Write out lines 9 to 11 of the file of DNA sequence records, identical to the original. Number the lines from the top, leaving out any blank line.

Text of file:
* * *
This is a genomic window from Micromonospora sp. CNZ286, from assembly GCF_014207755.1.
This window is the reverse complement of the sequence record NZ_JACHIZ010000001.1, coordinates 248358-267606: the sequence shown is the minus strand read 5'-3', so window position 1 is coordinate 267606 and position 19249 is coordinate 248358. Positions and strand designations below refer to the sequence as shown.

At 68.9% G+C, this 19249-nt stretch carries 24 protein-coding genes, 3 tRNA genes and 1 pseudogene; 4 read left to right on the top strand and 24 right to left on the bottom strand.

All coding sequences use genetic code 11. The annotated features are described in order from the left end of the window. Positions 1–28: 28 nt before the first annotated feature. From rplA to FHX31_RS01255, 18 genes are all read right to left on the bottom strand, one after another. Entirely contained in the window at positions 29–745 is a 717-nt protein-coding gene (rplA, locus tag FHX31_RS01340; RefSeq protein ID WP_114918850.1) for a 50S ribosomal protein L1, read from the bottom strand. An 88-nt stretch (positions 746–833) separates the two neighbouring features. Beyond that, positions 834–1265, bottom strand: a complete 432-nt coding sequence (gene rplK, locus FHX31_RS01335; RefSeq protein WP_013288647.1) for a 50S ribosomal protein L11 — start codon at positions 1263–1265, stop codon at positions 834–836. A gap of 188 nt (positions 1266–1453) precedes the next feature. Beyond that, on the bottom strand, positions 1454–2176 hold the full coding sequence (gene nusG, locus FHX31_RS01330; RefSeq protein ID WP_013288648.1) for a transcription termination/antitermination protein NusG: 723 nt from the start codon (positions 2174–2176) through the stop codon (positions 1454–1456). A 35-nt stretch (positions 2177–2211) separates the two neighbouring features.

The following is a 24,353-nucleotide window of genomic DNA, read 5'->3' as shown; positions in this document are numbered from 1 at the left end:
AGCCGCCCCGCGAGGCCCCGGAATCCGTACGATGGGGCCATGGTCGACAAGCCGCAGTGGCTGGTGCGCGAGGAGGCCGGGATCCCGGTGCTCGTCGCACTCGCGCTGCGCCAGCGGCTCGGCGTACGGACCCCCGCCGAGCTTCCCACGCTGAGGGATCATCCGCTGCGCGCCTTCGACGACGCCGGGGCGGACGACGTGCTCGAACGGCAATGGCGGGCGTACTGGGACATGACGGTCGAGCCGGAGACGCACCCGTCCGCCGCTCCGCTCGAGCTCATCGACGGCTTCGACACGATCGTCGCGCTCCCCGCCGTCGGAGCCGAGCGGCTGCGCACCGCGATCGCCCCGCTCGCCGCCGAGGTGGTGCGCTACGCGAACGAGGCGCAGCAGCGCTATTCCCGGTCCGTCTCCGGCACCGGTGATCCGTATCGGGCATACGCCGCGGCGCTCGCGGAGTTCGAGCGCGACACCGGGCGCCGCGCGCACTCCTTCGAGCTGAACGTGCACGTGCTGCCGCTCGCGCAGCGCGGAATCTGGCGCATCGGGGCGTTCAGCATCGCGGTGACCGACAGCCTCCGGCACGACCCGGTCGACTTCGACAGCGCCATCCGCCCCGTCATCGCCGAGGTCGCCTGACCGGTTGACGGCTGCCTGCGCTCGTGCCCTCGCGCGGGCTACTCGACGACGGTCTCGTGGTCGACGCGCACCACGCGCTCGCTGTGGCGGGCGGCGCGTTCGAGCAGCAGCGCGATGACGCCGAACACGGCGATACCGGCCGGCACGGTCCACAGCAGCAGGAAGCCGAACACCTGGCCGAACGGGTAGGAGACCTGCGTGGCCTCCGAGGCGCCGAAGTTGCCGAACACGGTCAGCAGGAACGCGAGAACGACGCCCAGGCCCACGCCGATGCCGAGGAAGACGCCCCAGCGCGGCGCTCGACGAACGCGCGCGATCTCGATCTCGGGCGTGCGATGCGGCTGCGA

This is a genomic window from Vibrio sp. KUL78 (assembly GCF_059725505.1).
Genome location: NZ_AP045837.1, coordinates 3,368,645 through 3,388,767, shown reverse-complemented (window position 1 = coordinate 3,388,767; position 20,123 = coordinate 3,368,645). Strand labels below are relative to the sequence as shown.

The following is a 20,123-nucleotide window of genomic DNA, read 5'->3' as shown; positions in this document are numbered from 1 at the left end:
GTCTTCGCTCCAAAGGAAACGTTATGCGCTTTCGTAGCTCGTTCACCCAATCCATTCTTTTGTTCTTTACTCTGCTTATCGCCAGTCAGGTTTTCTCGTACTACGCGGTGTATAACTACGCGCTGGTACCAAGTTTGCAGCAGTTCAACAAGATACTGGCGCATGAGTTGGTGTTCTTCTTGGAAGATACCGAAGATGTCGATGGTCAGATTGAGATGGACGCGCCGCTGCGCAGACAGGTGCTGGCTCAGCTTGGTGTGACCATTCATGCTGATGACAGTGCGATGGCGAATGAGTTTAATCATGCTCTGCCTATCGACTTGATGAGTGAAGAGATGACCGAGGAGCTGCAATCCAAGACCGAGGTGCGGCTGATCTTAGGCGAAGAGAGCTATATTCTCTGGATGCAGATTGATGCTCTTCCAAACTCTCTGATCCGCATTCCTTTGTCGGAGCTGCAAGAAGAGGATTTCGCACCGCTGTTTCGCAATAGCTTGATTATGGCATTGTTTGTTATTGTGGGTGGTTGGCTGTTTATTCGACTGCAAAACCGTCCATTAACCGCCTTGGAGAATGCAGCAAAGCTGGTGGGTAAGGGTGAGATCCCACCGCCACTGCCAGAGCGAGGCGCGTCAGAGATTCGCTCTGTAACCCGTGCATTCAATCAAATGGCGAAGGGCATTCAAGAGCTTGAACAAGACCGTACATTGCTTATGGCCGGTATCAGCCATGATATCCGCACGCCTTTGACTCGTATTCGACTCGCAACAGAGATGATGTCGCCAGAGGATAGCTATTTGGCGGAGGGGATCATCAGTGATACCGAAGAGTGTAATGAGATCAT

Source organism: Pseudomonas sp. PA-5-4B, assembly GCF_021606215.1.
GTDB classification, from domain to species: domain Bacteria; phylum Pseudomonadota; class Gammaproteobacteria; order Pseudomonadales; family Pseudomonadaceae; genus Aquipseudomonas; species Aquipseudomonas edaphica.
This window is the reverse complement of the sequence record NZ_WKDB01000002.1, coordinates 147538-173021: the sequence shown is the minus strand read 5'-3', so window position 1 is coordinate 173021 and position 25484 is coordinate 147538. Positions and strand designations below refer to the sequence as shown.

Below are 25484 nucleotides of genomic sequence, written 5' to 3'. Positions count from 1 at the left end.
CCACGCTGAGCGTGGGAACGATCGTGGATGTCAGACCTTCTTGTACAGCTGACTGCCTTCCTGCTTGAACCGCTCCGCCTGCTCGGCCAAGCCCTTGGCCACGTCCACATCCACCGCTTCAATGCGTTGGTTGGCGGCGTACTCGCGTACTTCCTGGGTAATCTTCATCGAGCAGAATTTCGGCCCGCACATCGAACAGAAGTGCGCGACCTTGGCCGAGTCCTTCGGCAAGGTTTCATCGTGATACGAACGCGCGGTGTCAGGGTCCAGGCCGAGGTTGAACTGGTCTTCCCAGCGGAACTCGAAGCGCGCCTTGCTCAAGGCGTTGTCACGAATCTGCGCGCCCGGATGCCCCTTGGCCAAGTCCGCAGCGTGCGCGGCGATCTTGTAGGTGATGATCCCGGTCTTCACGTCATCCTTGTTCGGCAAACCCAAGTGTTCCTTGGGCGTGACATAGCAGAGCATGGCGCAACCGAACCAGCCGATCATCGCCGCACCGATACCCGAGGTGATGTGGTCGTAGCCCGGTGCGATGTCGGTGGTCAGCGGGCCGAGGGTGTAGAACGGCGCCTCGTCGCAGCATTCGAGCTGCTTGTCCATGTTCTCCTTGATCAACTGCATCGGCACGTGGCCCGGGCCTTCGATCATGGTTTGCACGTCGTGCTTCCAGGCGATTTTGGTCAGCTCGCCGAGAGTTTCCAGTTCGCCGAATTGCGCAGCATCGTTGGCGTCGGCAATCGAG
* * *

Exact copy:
The following is a 20,123-nucleotide window of genomic DNA, read 5'->3' as shown; positions in this document are numbered from 1 at the left end:
GTCTTCGCTCCAAAGGAAACGTTATGCGCTTTCGTAGCTCGTTCACCCAATCCATTCTTTTGTTCTTTACTCTGCTTATCGCCAGTCAGGTTTTCTCGTACTACGCGGTGTATAACTACGCGCTGGTACCAAGTTTGCAGCAGTTCAACAAGATACTGGCGCATGAGTTGGTGTTCTTCTTGGAAGATACCGAAGATGTCGATGGTCAGATTGAGATGGACGCGCCGCTGCGCAGACAGGTGCTGGCTCAGCTTGGTGTGACCATTCATGCTGATGACAGTGCGATGGCGAATGAGTTTAATCATGCTCTGCCTATCGACTTGATGAGTGAAGAGATGACCGAGGAGCTGCAATCCAAGACCGAGGTGCGGCTGATCTTAGGCGAAGAGAGCTATATTCTCTGGATGCAGATTGATGCTCTTCCAAACTCTCTGATCCGCATTCCTTTGTCGGAGCTGCAAGAAGAGGATTTCGCACCGCTGTTTCGCAATAGCTTGATTATGGCATTGTTTGTTATTGTGGGTGGTTGGCTGTTTATTCGACTGCAAAACCGTCCATTAACCGCCTTGGAGAATGCAGCAAAGCTGGTGGGTAAGGGTGAGATCCCACCGCCACTGCCAGAGCGAGGCGCGTCAGAGATTCGCTCTGTAACCCGTGCATTCAATCAAATGGCGAAGGGCATTCAAGAGCTTGAACAAGACCGTACATTGCTTATGGCCGGTATCAGCCATGATATCCGCACGCCTTTGACTCGTATTCGACTCGCAACAGAGATGATGTCGCCAGAGGATAGCTATTTGGCGGAGGGGATCATCAGTGATACCGAAGAGTGTAATGAGATCAT

Source organism: Pseudomonas sp. PA-5-4B, assembly GCF_021606215.1.